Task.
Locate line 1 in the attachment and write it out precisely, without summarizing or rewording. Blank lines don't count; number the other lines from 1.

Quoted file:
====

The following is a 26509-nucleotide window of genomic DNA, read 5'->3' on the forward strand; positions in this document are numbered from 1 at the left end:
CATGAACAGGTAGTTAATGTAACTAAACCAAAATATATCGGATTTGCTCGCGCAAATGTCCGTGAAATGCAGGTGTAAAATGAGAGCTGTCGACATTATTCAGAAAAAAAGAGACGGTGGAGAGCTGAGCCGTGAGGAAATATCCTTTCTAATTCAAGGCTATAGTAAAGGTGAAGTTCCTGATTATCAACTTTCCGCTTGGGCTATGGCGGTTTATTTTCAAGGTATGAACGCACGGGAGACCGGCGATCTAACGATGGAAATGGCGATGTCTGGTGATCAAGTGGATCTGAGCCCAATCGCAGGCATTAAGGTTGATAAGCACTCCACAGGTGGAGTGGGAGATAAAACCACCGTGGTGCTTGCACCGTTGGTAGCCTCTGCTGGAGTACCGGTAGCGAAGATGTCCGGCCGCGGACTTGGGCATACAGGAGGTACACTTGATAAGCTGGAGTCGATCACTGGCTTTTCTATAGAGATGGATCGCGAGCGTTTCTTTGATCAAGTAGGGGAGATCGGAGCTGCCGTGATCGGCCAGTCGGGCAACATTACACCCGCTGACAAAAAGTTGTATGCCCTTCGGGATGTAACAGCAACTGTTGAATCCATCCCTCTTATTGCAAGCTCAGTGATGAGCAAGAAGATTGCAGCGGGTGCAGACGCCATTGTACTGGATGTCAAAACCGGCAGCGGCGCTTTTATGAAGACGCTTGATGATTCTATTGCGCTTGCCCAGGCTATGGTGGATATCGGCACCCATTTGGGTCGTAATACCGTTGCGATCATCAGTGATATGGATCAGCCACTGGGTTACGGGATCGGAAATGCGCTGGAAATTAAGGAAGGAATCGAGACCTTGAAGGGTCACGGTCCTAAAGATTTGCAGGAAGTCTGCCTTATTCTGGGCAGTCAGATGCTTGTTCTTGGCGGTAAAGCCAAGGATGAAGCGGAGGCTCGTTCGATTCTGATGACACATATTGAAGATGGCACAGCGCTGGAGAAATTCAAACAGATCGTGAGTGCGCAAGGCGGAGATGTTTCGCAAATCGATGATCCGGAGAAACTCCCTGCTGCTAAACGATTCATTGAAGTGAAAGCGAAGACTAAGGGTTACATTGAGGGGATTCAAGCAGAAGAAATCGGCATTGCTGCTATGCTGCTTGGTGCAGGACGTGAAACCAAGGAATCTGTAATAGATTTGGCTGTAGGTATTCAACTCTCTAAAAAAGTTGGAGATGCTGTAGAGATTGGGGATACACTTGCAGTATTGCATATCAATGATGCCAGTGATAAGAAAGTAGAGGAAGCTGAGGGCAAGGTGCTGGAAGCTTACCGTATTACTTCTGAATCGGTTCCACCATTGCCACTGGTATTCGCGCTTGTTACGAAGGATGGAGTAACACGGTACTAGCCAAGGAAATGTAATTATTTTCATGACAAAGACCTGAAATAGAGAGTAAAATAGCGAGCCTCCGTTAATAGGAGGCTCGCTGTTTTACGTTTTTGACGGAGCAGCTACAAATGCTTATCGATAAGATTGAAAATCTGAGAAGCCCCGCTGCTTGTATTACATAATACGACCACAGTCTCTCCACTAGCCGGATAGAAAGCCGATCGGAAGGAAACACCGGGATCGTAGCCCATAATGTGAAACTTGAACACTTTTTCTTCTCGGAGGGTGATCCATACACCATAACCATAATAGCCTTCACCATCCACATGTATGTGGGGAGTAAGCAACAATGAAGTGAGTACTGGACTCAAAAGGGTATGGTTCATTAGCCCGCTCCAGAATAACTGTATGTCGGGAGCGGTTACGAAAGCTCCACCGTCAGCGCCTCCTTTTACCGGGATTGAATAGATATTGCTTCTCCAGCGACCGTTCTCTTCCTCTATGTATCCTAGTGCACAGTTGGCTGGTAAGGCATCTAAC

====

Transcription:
The following is a 26509-nucleotide window of genomic DNA, read 5'->3' on the forward strand; positions in this document are numbered from 1 at the left end: